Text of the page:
December 3rd is the UN-sanctioned International Day for Persons with Disabilities. Observing this day aims to promote an understanding of disability issues and to mobilize support for the dignity, rights, and well-being of people with disabilities. In 2017, the Canadian Survey on Disability estimated that 22 per cent of Canadians 15 and over had a disability; most had two or more types of disabilities. As medical staff, we encounter and care for people with disabilities—visible and/or invisible—often.
Family physician Dr. Jen Chen recently took on a patient who is deaf and she has made accommodations in her practice so her patient can have better access to health care. This was the inspiration behind Dr. Chen’s recent presentation at the EDI Journal Club+. The group, which is organized by the VCH Medical Staff Equity, Diversity and Inclusion Committee, welcomes all medical staff, and the goal of each meeting is simple: improve patient care by incorporating evidence into practice.
“The topic for discussion was invisible disability and specifically supporting equity and inclusion of deaf and hearing-impaired individuals,” said Dr. Chen. “We were fortunate that one of the participants was an ear, nose and throat specialist who is passionate about this topic.”
Dr. Chen shared a summary of studies regarding outcomes among the deaf community because of inadequate access to health care. These range from poor knowledge and practice of oral dental care to inadequate access to end-of-life care. Barriers to better care include inadequate policies of providing sign language interpreters, social exclusion, limited access to health info, and oral and printed language barriers. Added to this, many health-care providers do not understand how to improve communication with deaf patients.
“The onus is on us as health-care providers to be more inviting and to make it easier for people to attend appointments,” said Dr. Chen. “We have a lot to improve on—not just us doctors, but our receptionists as well. We all would benefit from more training in this area.”
Dr. Chen shared inclusion strategies for caring for patients who are deaf or hard of hearing. These include:
- Be patient and open to adaptation.
- Be open to writing.
- Have visuals.
- Caption video and audio content.
- Provide accessible technology in the workplace.
- Have online scheduling options.
- Always speak to patients directly and make eye contact.
- Provide clear masks.
“Covid really advanced the use of technology in medicine,” she added. “It forced us to move ahead. With this patient, she can email to request appointments and she can text me. She can lip read a bit, so I take my mask off when talking to her. And we type messages back and forth.”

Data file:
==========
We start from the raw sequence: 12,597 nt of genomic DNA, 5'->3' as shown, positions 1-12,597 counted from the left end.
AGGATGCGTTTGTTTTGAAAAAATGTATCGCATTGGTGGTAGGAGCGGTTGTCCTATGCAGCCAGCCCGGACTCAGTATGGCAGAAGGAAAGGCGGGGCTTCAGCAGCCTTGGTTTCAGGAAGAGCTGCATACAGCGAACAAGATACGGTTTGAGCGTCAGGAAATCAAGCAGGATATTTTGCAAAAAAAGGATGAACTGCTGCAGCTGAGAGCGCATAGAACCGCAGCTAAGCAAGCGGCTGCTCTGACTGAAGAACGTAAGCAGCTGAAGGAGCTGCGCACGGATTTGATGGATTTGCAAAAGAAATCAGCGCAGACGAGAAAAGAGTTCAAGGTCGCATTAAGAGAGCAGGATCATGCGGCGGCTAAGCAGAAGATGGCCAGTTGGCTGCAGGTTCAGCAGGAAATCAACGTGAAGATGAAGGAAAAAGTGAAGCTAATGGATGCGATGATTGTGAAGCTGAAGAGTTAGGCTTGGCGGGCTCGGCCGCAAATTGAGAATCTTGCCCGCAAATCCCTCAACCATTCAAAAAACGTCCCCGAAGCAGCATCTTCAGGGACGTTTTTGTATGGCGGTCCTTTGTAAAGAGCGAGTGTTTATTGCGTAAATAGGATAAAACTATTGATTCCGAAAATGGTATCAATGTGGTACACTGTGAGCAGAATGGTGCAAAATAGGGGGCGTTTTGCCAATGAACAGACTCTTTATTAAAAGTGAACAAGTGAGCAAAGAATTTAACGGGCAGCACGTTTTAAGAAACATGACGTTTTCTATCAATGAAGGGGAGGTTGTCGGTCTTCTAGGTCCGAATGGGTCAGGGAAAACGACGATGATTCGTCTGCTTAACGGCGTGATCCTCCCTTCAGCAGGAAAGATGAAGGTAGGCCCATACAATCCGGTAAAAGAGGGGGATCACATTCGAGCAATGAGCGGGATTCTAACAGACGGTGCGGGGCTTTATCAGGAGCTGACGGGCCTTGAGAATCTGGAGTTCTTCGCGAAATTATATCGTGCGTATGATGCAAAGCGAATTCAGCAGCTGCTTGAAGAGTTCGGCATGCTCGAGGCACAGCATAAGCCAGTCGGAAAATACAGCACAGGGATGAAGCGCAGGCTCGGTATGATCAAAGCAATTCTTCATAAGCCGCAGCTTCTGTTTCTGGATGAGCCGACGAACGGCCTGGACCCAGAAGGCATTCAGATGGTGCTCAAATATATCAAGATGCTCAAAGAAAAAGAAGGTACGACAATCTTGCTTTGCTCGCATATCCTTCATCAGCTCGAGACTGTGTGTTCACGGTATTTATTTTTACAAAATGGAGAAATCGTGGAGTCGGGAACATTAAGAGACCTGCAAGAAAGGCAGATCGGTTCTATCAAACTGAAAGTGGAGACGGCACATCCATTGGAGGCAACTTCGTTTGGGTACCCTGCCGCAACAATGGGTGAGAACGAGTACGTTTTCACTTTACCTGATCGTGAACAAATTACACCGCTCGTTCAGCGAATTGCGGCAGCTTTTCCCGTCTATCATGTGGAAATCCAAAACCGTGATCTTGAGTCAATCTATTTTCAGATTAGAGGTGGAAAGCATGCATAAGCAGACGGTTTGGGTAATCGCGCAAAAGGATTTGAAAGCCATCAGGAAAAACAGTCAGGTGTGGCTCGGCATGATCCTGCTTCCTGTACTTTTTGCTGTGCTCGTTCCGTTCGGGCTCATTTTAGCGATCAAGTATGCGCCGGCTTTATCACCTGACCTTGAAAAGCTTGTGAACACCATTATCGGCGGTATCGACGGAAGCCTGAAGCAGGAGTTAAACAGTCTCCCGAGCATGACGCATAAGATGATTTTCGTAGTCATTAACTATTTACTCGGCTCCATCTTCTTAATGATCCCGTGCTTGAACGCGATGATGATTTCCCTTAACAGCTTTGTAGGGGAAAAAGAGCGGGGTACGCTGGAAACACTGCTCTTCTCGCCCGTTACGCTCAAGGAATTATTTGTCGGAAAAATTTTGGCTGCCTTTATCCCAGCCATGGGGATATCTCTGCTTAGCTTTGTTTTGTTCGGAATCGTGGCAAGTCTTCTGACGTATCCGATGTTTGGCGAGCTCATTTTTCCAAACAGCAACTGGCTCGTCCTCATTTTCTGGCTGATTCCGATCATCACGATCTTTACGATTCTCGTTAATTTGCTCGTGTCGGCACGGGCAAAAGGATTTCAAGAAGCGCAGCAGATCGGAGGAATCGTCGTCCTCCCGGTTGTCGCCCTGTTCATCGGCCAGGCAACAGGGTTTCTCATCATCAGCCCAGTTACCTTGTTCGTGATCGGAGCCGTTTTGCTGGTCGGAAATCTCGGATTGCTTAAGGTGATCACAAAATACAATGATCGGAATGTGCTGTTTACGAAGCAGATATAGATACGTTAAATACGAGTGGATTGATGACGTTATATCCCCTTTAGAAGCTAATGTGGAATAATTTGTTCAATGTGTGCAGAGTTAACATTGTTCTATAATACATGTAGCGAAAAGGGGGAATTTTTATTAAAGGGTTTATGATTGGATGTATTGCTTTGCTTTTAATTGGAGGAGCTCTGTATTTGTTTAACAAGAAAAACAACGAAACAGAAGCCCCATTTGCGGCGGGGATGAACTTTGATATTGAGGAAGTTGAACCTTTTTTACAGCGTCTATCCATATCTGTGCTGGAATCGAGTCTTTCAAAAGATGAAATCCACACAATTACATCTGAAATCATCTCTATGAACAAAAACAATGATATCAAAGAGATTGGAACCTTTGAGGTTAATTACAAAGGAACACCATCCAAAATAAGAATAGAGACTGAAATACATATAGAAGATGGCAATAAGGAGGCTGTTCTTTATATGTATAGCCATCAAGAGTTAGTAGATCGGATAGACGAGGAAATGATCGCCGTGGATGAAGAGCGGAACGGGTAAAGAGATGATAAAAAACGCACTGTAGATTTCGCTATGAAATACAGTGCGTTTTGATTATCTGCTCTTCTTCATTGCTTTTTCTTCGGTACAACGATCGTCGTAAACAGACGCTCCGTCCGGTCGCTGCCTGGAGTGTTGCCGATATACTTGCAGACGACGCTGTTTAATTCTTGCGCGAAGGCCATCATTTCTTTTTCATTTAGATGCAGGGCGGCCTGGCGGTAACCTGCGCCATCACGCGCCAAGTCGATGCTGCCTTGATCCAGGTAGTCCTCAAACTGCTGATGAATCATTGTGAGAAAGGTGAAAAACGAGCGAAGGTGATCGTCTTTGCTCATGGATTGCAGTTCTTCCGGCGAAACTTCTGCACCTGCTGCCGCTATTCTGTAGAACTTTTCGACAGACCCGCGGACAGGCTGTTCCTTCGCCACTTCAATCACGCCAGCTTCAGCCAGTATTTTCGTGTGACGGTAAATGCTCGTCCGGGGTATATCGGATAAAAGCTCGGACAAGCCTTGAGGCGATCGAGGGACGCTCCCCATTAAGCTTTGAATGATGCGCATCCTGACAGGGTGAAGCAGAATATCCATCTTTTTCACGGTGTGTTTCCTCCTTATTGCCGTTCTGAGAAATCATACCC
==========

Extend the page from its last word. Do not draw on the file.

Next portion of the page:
Eight of the 14 medical staff attending the EDI Journal Club+ discussion completed the post-event evaluation and were largely positive in their appraisals. When asked what resonated with them most from the session, responses included:
- More awareness of how unseen disabilities impact practice and challenges they have on a patient’s already stressful health-care journey.
- The resources for helping with deaf patients, including addons for our iPhones.
- Amazing to have the ENT specialist attend and give practical suggestions.
- All the ways our systems are not inclusive for hearing-impaired individuals.
- This needs to be brought up a lot more as patients are left trying to fend for themselves if they have a hearing impairment.
Keep your eye on the weekly MSA/VPSA Checkup newsletter for the next meeting of the EDI Journal Club+ group. All VCH medical staff are welcome to attend.
The VCH Medical Staff EDI Committee is currently running a survey for VCH medical staff and residents living with disability. The intent of the survey is to learn about your experiences and potential actions that could make VCH a more inclusive, accessible, and welcoming organization. The information gathered will be used to inform future policies, practices, and interventions to improve diversity, equity, and inclusion at VCH. If you identify as experiencing disability, we encourage you to take the survey. The deadline has been extended until December 15 and two prizes (AirPods, 2nd Generation, or Fitbit Luxe) will be awarded to people who complete the survey and enter the raffle draw.